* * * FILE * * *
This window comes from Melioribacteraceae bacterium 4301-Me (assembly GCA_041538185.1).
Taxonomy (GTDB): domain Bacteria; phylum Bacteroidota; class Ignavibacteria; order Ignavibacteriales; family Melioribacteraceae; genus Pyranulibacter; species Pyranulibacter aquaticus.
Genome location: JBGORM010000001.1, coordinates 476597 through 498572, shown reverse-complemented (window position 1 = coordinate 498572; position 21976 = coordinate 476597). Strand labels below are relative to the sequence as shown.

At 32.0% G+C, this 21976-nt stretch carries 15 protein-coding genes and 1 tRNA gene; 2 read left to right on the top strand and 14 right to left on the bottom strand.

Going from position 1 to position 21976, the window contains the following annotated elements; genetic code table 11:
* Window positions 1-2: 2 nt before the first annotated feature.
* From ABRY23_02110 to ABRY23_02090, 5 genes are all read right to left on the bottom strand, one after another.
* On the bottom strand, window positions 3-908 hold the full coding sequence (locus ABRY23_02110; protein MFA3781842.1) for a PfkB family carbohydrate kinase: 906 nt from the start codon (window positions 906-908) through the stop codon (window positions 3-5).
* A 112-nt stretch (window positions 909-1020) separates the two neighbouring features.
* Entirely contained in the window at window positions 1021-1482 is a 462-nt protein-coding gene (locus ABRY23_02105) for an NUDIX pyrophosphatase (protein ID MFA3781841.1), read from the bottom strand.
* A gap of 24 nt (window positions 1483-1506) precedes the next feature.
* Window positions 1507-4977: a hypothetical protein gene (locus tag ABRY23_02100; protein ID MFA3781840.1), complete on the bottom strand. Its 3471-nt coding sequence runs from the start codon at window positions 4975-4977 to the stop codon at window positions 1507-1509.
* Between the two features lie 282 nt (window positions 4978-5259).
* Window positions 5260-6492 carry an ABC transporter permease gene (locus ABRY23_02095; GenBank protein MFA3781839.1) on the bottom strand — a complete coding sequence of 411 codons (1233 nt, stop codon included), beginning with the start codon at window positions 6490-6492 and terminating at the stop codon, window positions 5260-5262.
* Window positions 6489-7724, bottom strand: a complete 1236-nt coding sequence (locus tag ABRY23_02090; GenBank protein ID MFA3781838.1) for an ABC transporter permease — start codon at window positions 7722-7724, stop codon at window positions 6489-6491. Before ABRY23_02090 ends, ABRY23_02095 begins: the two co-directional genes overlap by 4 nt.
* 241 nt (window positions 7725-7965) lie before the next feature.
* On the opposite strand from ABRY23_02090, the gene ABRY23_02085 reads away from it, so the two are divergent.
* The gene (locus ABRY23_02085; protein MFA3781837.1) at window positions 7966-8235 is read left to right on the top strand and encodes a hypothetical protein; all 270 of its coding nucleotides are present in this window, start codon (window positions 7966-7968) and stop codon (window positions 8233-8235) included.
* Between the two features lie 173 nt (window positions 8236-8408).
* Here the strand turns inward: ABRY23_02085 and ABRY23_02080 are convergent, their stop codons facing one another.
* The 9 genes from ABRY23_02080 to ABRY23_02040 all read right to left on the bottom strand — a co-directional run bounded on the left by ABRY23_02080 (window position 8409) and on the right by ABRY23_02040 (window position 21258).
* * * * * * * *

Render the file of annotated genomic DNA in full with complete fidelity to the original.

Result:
This window comes from Melioribacteraceae bacterium 4301-Me (assembly GCA_041538185.1).
Taxonomy (GTDB): domain Bacteria; phylum Bacteroidota; class Ignavibacteria; order Ignavibacteriales; family Melioribacteraceae; genus Pyranulibacter; species Pyranulibacter aquaticus.
Genome location: JBGORM010000001.1, coordinates 476597 through 498572, shown reverse-complemented (window position 1 = coordinate 498572; position 21976 = coordinate 476597). Strand labels below are relative to the sequence as shown.

At 32.0% G+C, this 21976-nt stretch carries 15 protein-coding genes and 1 tRNA gene; 2 read left to right on the top strand and 14 right to left on the bottom strand.

Going from position 1 to position 21976, the window contains the following annotated elements; genetic code table 11:
* Window positions 1-2: 2 nt before the first annotated feature.
* From ABRY23_02110 to ABRY23_02090, 5 genes are all read right to left on the bottom strand, one after another.
* On the bottom strand, window positions 3-908 hold the full coding sequence (locus ABRY23_02110; protein MFA3781842.1) for a PfkB family carbohydrate kinase: 906 nt from the start codon (window positions 906-908) through the stop codon (window positions 3-5).
* A 112-nt stretch (window positions 909-1020) separates the two neighbouring features.
* Entirely contained in the window at window positions 1021-1482 is a 462-nt protein-coding gene (locus ABRY23_02105) for an NUDIX pyrophosphatase (protein ID MFA3781841.1), read from the bottom strand.
* A gap of 24 nt (window positions 1483-1506) precedes the next feature.
* Window positions 1507-4977: a hypothetical protein gene (locus tag ABRY23_02100; protein ID MFA3781840.1), complete on the bottom strand. Its 3471-nt coding sequence runs from the start codon at window positions 4975-4977 to the stop codon at window positions 1507-1509.
* Between the two features lie 282 nt (window positions 4978-5259).
* Window positions 5260-6492 carry an ABC transporter permease gene (locus ABRY23_02095; GenBank protein MFA3781839.1) on the bottom strand — a complete coding sequence of 411 codons (1233 nt, stop codon included), beginning with the start codon at window positions 6490-6492 and terminating at the stop codon, window positions 5260-5262.
* Window positions 6489-7724, bottom strand: a complete 1236-nt coding sequence (locus tag ABRY23_02090; GenBank protein ID MFA3781838.1) for an ABC transporter permease — start codon at window positions 7722-7724, stop codon at window positions 6489-6491. Before ABRY23_02090 ends, ABRY23_02095 begins: the two co-directional genes overlap by 4 nt.
* 241 nt (window positions 7725-7965) lie before the next feature.
* On the opposite strand from ABRY23_02090, the gene ABRY23_02085 reads away from it, so the two are divergent.
* The gene (locus ABRY23_02085; protein MFA3781837.1) at window positions 7966-8235 is read left to right on the top strand and encodes a hypothetical protein; all 270 of its coding nucleotides are present in this window, start codon (window positions 7966-7968) and stop codon (window positions 8233-8235) included.
* Between the two features lie 173 nt (window positions 8236-8408).
* Here the strand turns inward: ABRY23_02085 and ABRY23_02080 are convergent, their stop codons facing one another.
* The 9 genes from ABRY23_02080 to ABRY23_02040 all read right to left on the bottom strand — a co-directional run bounded on the left by ABRY23_02080 (window position 8409) and on the right by ABRY23_02040 (window position 21258).